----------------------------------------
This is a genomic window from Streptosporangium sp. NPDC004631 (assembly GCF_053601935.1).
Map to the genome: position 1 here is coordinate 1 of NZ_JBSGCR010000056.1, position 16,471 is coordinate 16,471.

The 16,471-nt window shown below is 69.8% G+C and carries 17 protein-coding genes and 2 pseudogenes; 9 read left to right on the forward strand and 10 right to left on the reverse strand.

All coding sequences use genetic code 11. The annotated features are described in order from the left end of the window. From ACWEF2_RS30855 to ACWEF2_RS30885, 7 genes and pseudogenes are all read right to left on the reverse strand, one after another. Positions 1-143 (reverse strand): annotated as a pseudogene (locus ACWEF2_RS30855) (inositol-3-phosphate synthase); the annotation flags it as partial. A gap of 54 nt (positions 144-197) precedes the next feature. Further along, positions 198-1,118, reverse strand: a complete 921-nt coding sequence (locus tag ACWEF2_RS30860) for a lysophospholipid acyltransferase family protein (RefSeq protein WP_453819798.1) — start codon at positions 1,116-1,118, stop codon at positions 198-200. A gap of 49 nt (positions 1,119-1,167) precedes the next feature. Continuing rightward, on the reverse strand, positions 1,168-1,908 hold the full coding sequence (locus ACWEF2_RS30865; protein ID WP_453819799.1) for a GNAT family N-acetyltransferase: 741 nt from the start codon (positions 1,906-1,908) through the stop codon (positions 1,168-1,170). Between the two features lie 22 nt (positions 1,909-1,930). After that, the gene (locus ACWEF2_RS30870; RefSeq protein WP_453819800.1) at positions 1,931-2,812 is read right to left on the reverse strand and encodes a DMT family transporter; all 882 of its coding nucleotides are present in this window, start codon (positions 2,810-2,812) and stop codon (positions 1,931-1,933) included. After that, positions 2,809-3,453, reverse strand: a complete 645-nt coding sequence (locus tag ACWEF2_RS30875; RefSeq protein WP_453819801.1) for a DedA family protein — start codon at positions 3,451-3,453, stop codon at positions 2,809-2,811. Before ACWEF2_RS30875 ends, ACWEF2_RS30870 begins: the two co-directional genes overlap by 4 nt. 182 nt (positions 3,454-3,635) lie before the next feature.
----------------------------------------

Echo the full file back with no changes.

This is a genomic window from Streptosporangium sp. NPDC004631 (assembly GCF_053601935.1).
Map to the genome: position 1 here is coordinate 1 of NZ_JBSGCR010000056.1, position 16,471 is coordinate 16,471.

The 16,471-nt window shown below is 69.8% G+C and carries 17 protein-coding genes and 2 pseudogenes; 9 read left to right on the forward strand and 10 right to left on the reverse strand.

All coding sequences use genetic code 11. The annotated features are described in order from the left end of the window. From ACWEF2_RS30855 to ACWEF2_RS30885, 7 genes and pseudogenes are all read right to left on the reverse strand, one after another. Positions 1-143 (reverse strand): annotated as a pseudogene (locus ACWEF2_RS30855) (inositol-3-phosphate synthase); the annotation flags it as partial. A gap of 54 nt (positions 144-197) precedes the next feature. Further along, positions 198-1,118, reverse strand: a complete 921-nt coding sequence (locus tag ACWEF2_RS30860) for a lysophospholipid acyltransferase family protein (RefSeq protein WP_453819798.1) — start codon at positions 1,116-1,118, stop codon at positions 198-200. A gap of 49 nt (positions 1,119-1,167) precedes the next feature. Continuing rightward, on the reverse strand, positions 1,168-1,908 hold the full coding sequence (locus ACWEF2_RS30865; protein ID WP_453819799.1) for a GNAT family N-acetyltransferase: 741 nt from the start codon (positions 1,906-1,908) through the stop codon (positions 1,168-1,170). Between the two features lie 22 nt (positions 1,909-1,930). After that, the gene (locus ACWEF2_RS30870; RefSeq protein WP_453819800.1) at positions 1,931-2,812 is read right to left on the reverse strand and encodes a DMT family transporter; all 882 of its coding nucleotides are present in this window, start codon (positions 2,810-2,812) and stop codon (positions 1,931-1,933) included. After that, positions 2,809-3,453, reverse strand: a complete 645-nt coding sequence (locus tag ACWEF2_RS30875; RefSeq protein WP_453819801.1) for a DedA family protein — start codon at positions 3,451-3,453, stop codon at positions 2,809-2,811. Before ACWEF2_RS30875 ends, ACWEF2_RS30870 begins: the two co-directional genes overlap by 4 nt. 182 nt (positions 3,454-3,635) lie before the next feature.